Online comics for kids and teens
In this month’s SLJ, Anna Adam and Helen Mowers put the spotlight on children’s books that are available online in their entirety. Thanks to an upsurge of interest in classic comics and illustration, there is also an interesting selection of comics available online. I’m not talking about webcomics here but comics and graphic novels that originally appeared in print and have been moved to the web. (If you have no scruples, almost any comic is available for free online, but I’m excluding pirate and scanlation sites.)
The ASIFA-Hollywood Animation Archive is a treasure trove of illustration, cartooning, and classic children’s literature. This is a place to get lost and wander around in for days.
The Michigan State University Library has several collections of digitized comics: 19th-century comics, Real Heroes comics from Parents Magazine Press, and True Comics.
Richard and Wendy Pini are in the process of putting the entire Elfquest story online.
Palindrome-obsessed librarian Tangognat is in the process of scanning in a favorite childhood comic, Amethyst, Princess of Gemworld. Check back for updates!
Spire Christian Comics were drawn by an Archie Comics illustrator; a number are available for online viewing.
Pappy’s Golden Age Comics Blogzine collects stories from, as promised, Golden Age comics, with some commentary on the side. This is definitely a site aimed at adults, but the comics include children’s comics and it’s a good place to go if you’re looking for a particular title. Magic Carpet Burn is another blog along the same lines, and I’m Learning to Share has some nice kid-friendly vintage comics.
Marvel Digital Comics is Marvel’s online service. Not all the comics are teen-friendly, and most require a subscription for viewing, but they do have a page of free comics available as well. You may be required to register in order to view them.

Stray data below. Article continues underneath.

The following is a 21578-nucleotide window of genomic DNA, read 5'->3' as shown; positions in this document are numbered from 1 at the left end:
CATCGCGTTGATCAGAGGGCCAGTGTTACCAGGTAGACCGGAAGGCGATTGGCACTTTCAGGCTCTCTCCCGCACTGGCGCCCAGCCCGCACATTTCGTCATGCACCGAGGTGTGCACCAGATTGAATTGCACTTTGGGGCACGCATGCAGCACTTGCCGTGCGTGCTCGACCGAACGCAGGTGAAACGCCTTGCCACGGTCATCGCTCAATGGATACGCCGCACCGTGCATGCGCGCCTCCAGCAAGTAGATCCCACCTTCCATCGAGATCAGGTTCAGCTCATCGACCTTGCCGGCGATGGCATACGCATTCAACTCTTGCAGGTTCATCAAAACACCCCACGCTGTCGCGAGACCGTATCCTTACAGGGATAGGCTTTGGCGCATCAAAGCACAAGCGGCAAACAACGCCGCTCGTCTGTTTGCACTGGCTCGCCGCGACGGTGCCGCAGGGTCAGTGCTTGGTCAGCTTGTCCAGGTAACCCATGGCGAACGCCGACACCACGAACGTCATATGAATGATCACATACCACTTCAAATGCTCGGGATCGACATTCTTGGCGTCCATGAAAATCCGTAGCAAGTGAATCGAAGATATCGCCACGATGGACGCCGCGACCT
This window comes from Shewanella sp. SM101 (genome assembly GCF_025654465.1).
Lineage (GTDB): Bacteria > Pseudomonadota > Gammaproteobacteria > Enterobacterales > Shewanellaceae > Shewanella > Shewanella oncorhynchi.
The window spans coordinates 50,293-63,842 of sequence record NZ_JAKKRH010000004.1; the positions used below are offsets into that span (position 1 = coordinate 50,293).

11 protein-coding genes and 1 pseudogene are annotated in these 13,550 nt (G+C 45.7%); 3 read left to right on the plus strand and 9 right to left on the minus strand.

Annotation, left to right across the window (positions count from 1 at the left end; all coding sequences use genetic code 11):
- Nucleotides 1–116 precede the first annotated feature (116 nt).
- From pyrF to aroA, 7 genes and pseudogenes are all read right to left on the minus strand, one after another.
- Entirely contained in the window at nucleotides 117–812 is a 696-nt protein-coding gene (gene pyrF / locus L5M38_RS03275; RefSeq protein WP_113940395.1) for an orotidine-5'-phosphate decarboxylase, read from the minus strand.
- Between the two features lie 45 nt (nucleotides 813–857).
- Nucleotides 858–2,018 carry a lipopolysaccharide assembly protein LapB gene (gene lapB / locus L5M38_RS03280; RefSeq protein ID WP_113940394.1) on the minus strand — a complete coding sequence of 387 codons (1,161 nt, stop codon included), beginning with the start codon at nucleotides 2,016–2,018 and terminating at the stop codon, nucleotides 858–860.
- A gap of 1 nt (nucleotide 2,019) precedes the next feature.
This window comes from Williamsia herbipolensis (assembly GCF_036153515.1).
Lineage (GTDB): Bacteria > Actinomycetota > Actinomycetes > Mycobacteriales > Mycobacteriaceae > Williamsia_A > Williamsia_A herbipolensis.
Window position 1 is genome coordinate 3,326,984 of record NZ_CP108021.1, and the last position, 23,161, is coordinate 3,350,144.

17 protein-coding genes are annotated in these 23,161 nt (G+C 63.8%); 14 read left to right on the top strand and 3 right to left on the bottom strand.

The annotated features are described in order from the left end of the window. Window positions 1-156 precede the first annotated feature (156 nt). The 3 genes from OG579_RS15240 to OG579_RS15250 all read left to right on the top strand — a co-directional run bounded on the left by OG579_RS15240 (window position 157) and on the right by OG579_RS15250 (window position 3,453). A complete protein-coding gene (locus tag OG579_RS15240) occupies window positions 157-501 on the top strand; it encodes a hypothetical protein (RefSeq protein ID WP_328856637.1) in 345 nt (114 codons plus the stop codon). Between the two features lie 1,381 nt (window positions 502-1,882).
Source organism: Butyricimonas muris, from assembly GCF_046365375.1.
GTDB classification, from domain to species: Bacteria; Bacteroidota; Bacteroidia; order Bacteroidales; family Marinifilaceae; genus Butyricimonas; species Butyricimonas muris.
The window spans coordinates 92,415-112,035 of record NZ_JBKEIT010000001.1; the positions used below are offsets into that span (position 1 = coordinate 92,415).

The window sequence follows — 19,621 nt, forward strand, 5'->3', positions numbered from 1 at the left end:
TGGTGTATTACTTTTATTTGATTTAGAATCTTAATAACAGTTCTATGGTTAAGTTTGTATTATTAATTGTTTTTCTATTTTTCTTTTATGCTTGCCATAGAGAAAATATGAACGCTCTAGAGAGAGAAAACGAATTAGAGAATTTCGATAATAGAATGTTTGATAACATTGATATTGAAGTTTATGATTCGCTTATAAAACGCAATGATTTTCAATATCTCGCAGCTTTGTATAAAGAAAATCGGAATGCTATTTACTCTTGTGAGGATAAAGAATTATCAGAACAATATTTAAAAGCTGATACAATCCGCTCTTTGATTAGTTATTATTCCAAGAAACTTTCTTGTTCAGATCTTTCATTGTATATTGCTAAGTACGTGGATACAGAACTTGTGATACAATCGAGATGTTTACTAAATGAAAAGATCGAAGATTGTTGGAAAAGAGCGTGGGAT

Archie Comics also has some back issues up to be read online.
For those who like manga, Tokyopop has put some of their older volumes online for free in their entirety. Digital Manga has several how-to-draw manga titles online for free, but before sending a kid there, be aware that Digital’s specialty is yaoi and there are more mature titles up on the site as well. And Central Park Media has some entire volumes of teen and older-teen manga up at their site.
Archive.org, the attic of the internet, has a number of comics available for download. At the moment they mainly appear to be Westerns and adventure comics that are in the public domain. Just type "comics" into their search engine to get a lengthy list (along with links to comics podcasts and other stuff).
EDIT: I can’t believe I forgot Golden Age Comic Book Stories, which features some lovely vintage illustrations and book covers alongside the funnybook stuff.
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About Brigid Alverson
Brigid Alverson, the editor of the Good Comics for Kids blog, has been reading comics since she was 4. She has an MFA in printmaking and has worked as a book editor and a newspaper reporter; now she is assistant to the mayor of Melrose, Massachusetts. In addition to editing GC4K, she writes about comics and graphic novels at MangaBlog, SLJTeen, Publishers Weekly Comics World, Comic Book Resources, MTV Geek, and Good E-Reader.com. Brigid is married to a physicist and has two daughters in college, which is why she writes so much. She was a judge for the 2012 Eisner Awards.
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